Longtime AC/DC singer Brian Johnson has issued a statement explaining his recent battle with hearing loss and clarifying the circumstances behind his inability to complete the legendary Australian group's current world tour.
AC/DC postponed the last ten dates of its recent North American tour after doctors told Johnson he faced "total hearing loss." At the time, the group promised they would make up the shows, "likely with a guest vocalist."
After all the rumors, speculation and sightings, it was confirmed last Saturday that GUNS N' ROSES frontman Axl Rose will be the singer in AC/DC for European dates in May and June.
The band released a statement that said in part: "AC/DC band members would like to thank Brian Johnson for his contributions and dedication to the band throughout the years. We wish him all the best with his hearing issues and future ventures.
"As much as we want this tour to end as it started, we understand, respect and support Brian's decision to stop touring and save his hearing. We are dedicated to fulfilling the remainder of our touring commitments to everyone that has supported us over the years, and are fortunate that Axl Ros has kindly offered his support to help us fulfill this commitment."
In his statement, Johnson stopped short of saying that he was out of the group permanently and expressed hope that continued medical treatment will allow his hearing to improve enough for him to return to performing live. He explained: "I cannot imagine going forward without being part of [AC/DC], but for now I have no choice."
Johnson's statement in full:
"As many AC/DC fans know, the remaining shows for the 2016 AC/DC 'Rock Or Bust' world tour, including 10 postponed U.S. shows, are being rescheduled with a guest singer. I want personally to explain the reason because I don't believe the earlier press releases sufficiently set out what I wanted to say to our fans or the way in which I thought it should be presented.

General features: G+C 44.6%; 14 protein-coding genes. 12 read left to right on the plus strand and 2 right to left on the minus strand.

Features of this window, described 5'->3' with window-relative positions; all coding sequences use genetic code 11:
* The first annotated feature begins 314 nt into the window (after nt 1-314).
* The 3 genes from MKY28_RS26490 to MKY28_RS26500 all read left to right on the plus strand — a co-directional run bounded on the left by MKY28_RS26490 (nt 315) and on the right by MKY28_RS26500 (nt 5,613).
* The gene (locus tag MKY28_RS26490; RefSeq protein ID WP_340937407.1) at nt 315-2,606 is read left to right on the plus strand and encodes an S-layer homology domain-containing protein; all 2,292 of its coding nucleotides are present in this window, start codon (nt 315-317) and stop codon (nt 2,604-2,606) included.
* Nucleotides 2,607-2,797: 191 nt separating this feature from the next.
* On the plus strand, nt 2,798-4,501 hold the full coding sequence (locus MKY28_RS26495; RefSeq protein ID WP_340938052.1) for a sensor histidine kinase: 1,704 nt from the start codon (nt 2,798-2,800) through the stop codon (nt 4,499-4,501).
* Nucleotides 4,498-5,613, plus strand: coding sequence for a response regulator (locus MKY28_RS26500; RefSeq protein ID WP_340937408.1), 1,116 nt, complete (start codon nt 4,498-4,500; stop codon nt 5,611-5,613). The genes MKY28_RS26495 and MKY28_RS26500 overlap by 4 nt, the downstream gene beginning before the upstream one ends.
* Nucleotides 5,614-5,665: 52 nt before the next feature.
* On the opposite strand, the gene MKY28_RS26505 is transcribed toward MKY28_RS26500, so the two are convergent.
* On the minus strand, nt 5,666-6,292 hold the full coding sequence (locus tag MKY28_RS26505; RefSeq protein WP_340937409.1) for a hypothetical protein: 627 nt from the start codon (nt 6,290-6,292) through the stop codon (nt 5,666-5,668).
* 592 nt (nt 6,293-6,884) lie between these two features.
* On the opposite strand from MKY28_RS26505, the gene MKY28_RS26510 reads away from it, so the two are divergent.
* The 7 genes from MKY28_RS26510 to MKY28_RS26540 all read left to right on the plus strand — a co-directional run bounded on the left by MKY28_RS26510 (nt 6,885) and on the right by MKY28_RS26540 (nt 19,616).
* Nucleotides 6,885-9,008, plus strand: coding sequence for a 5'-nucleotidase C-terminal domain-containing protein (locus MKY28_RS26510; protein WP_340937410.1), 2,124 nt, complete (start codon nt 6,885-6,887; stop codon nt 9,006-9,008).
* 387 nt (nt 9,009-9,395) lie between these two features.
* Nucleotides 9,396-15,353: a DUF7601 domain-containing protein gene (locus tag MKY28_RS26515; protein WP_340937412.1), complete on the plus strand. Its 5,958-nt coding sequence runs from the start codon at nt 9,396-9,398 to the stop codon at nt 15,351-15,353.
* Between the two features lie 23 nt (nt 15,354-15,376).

"On March 7th, after a series of examinations by leading physicians in the field of hearing loss, I was advised that if I continue to perform at large venues, I risked total deafness. While I was horrified at the reality of the news that day, I had for a time become aware that my partial hearing loss was beginning to interfere with my performance on stage. I was having difficulty hearing the guitars on stage and because I was not able to hear the other musicians clearly, I feared the quality of my performance could be compromised. In all honesty, this was something I could not in good conscience allow. Our fans deserve my performance to be at the highest level, and if for any reason I can't deliver that level of performance, I will not disappoint our fans or embarrass the other members of AC/DC. I am not a quitter and I like to finish what I start. Nevertheless, the doctors made it clear to me and my bandmates that I had no choice but to stop performing on stage for the remaining shows and possibly beyond. That was the darkest day of my professional life.